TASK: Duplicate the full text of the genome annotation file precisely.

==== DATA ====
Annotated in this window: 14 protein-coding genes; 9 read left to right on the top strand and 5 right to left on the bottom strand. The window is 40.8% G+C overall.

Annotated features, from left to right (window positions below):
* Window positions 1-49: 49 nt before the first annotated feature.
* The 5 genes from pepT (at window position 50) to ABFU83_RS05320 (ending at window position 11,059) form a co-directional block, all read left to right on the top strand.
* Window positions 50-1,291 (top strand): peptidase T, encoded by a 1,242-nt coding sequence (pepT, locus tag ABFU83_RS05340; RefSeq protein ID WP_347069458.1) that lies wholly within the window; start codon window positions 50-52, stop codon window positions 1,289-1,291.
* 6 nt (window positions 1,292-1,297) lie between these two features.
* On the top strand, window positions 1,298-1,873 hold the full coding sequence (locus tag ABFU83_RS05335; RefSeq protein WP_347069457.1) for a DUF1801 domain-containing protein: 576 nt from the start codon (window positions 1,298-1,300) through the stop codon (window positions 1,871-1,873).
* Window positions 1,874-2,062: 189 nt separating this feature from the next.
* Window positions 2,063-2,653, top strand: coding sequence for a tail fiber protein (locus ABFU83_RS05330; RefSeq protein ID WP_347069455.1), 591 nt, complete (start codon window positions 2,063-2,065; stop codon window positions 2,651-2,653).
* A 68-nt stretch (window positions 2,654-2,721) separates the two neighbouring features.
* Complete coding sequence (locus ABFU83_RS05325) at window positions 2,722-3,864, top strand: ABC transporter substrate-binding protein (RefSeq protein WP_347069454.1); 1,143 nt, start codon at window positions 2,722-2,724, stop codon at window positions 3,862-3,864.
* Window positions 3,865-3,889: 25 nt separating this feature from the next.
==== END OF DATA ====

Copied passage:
Annotated in this window: 14 protein-coding genes; 9 read left to right on the top strand and 5 right to left on the bottom strand. The window is 40.8% G+C overall.

Annotated features, from left to right (window positions below):
* Window positions 1-49: 49 nt before the first annotated feature.
* The 5 genes from pepT (at window position 50) to ABFU83_RS05320 (ending at window position 11,059) form a co-directional block, all read left to right on the top strand.
* Window positions 50-1,291 (top strand): peptidase T, encoded by a 1,242-nt coding sequence (pepT, locus tag ABFU83_RS05340; RefSeq protein ID WP_347069458.1) that lies wholly within the window; start codon window positions 50-52, stop codon window positions 1,289-1,291.
* 6 nt (window positions 1,292-1,297) lie between these two features.
* On the top strand, window positions 1,298-1,873 hold the full coding sequence (locus tag ABFU83_RS05335; RefSeq protein WP_347069457.1) for a DUF1801 domain-containing protein: 576 nt from the start codon (window positions 1,298-1,300) through the stop codon (window positions 1,871-1,873).
* Window positions 1,874-2,062: 189 nt separating this feature from the next.
* Window positions 2,063-2,653, top strand: coding sequence for a tail fiber protein (locus ABFU83_RS05330; RefSeq protein ID WP_347069455.1), 591 nt, complete (start codon window positions 2,063-2,065; stop codon window positions 2,651-2,653).
* A 68-nt stretch (window positions 2,654-2,721) separates the two neighbouring features.
* Complete coding sequence (locus ABFU83_RS05325) at window positions 2,722-3,864, top strand: ABC transporter substrate-binding protein (RefSeq protein WP_347069454.1); 1,143 nt, start codon at window positions 2,722-2,724, stop codon at window positions 3,862-3,864.
* Window positions 3,865-3,889: 25 nt separating this feature from the next.